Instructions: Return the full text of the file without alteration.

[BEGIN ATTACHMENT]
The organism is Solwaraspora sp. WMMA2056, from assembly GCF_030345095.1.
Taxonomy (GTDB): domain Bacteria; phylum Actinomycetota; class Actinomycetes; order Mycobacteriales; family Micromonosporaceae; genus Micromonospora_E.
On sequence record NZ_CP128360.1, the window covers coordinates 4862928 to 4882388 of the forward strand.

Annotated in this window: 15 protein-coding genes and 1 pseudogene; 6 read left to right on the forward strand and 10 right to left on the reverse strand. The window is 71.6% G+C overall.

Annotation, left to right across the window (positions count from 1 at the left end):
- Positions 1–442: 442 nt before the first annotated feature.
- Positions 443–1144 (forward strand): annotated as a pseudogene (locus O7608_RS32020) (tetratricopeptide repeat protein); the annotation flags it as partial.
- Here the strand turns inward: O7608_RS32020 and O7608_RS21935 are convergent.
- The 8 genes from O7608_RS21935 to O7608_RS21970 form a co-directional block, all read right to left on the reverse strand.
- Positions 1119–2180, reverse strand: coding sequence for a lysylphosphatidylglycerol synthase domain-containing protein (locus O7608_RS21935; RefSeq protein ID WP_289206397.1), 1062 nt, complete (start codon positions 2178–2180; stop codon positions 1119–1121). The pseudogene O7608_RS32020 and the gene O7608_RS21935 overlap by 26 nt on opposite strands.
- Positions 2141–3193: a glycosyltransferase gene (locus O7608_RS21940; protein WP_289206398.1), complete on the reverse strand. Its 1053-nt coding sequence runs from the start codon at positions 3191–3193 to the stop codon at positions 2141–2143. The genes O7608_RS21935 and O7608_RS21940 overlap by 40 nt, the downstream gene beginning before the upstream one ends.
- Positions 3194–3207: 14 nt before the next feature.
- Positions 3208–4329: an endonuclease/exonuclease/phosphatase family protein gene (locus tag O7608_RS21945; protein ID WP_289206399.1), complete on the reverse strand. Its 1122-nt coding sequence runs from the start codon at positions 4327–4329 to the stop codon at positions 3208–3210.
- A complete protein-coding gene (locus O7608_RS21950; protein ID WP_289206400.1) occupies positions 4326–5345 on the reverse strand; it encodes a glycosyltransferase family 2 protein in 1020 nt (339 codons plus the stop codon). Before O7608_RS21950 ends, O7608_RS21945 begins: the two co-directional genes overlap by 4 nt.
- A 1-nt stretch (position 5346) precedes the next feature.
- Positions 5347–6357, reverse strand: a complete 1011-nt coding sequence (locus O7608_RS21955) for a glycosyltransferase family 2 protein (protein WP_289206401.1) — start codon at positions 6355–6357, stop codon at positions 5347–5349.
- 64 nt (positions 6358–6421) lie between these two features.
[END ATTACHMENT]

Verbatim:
The organism is Solwaraspora sp. WMMA2056, from assembly GCF_030345095.1.
Taxonomy (GTDB): domain Bacteria; phylum Actinomycetota; class Actinomycetes; order Mycobacteriales; family Micromonosporaceae; genus Micromonospora_E.
On sequence record NZ_CP128360.1, the window covers coordinates 4862928 to 4882388 of the forward strand.

Annotated in this window: 15 protein-coding genes and 1 pseudogene; 6 read left to right on the forward strand and 10 right to left on the reverse strand. The window is 71.6% G+C overall.

Annotation, left to right across the window (positions count from 1 at the left end):
- Positions 1–442: 442 nt before the first annotated feature.
- Positions 443–1144 (forward strand): annotated as a pseudogene (locus O7608_RS32020) (tetratricopeptide repeat protein); the annotation flags it as partial.
- Here the strand turns inward: O7608_RS32020 and O7608_RS21935 are convergent.
- The 8 genes from O7608_RS21935 to O7608_RS21970 form a co-directional block, all read right to left on the reverse strand.
- Positions 1119–2180, reverse strand: coding sequence for a lysylphosphatidylglycerol synthase domain-containing protein (locus O7608_RS21935; RefSeq protein ID WP_289206397.1), 1062 nt, complete (start codon positions 2178–2180; stop codon positions 1119–1121). The pseudogene O7608_RS32020 and the gene O7608_RS21935 overlap by 26 nt on opposite strands.
- Positions 2141–3193: a glycosyltransferase gene (locus O7608_RS21940; protein WP_289206398.1), complete on the reverse strand. Its 1053-nt coding sequence runs from the start codon at positions 3191–3193 to the stop codon at positions 2141–2143. The genes O7608_RS21935 and O7608_RS21940 overlap by 40 nt, the downstream gene beginning before the upstream one ends.
- Positions 3194–3207: 14 nt before the next feature.
- Positions 3208–4329: an endonuclease/exonuclease/phosphatase family protein gene (locus tag O7608_RS21945; protein ID WP_289206399.1), complete on the reverse strand. Its 1122-nt coding sequence runs from the start codon at positions 4327–4329 to the stop codon at positions 3208–3210.
- A complete protein-coding gene (locus O7608_RS21950; protein ID WP_289206400.1) occupies positions 4326–5345 on the reverse strand; it encodes a glycosyltransferase family 2 protein in 1020 nt (339 codons plus the stop codon). Before O7608_RS21950 ends, O7608_RS21945 begins: the two co-directional genes overlap by 4 nt.
- A 1-nt stretch (position 5346) precedes the next feature.
- Positions 5347–6357, reverse strand: a complete 1011-nt coding sequence (locus O7608_RS21955) for a glycosyltransferase family 2 protein (protein WP_289206401.1) — start codon at positions 6355–6357, stop codon at positions 5347–5349.
- 64 nt (positions 6358–6421) lie between these two features.